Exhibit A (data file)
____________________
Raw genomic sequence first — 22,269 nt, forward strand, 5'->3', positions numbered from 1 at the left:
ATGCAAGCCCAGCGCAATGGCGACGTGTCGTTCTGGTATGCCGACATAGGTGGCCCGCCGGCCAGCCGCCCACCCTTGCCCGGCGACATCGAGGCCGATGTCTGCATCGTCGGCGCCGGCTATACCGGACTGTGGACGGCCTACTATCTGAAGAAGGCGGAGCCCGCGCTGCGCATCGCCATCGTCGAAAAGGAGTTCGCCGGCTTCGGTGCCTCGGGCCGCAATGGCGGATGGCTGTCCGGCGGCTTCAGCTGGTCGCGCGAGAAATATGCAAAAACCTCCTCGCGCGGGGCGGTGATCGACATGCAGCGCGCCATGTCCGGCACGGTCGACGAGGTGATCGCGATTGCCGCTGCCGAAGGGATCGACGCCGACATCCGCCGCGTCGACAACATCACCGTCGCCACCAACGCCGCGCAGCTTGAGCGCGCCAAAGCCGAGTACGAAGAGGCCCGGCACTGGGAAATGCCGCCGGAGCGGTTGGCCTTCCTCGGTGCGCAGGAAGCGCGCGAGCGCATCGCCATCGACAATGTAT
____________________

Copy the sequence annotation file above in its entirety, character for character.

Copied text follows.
Raw genomic sequence first — 22,269 nt, forward strand, 5'->3', positions numbered from 1 at the left:
ATGCAAGCCCAGCGCAATGGCGACGTGTCGTTCTGGTATGCCGACATAGGTGGCCCGCCGGCCAGCCGCCCACCCTTGCCCGGCGACATCGAGGCCGATGTCTGCATCGTCGGCGCCGGCTATACCGGACTGTGGACGGCCTACTATCTGAAGAAGGCGGAGCCCGCGCTGCGCATCGCCATCGTCGAAAAGGAGTTCGCCGGCTTCGGTGCCTCGGGCCGCAATGGCGGATGGCTGTCCGGCGGCTTCAGCTGGTCGCGCGAGAAATATGCAAAAACCTCCTCGCGCGGGGCGGTGATCGACATGCAGCGCGCCATGTCCGGCACGGTCGACGAGGTGATCGCGATTGCCGCTGCCGAAGGGATCGACGCCGACATCCGCCGCGTCGACAACATCACCGTCGCCACCAACGCCGCGCAGCTTGAGCGCGCCAAAGCCGAGTACGAAGAGGCCCGGCACTGGGAAATGCCGCCGGAGCGGTTGGCCTTCCTCGGTGCGCAGGAAGCGCGCGAGCGCATCGCCATCGACAATGTAT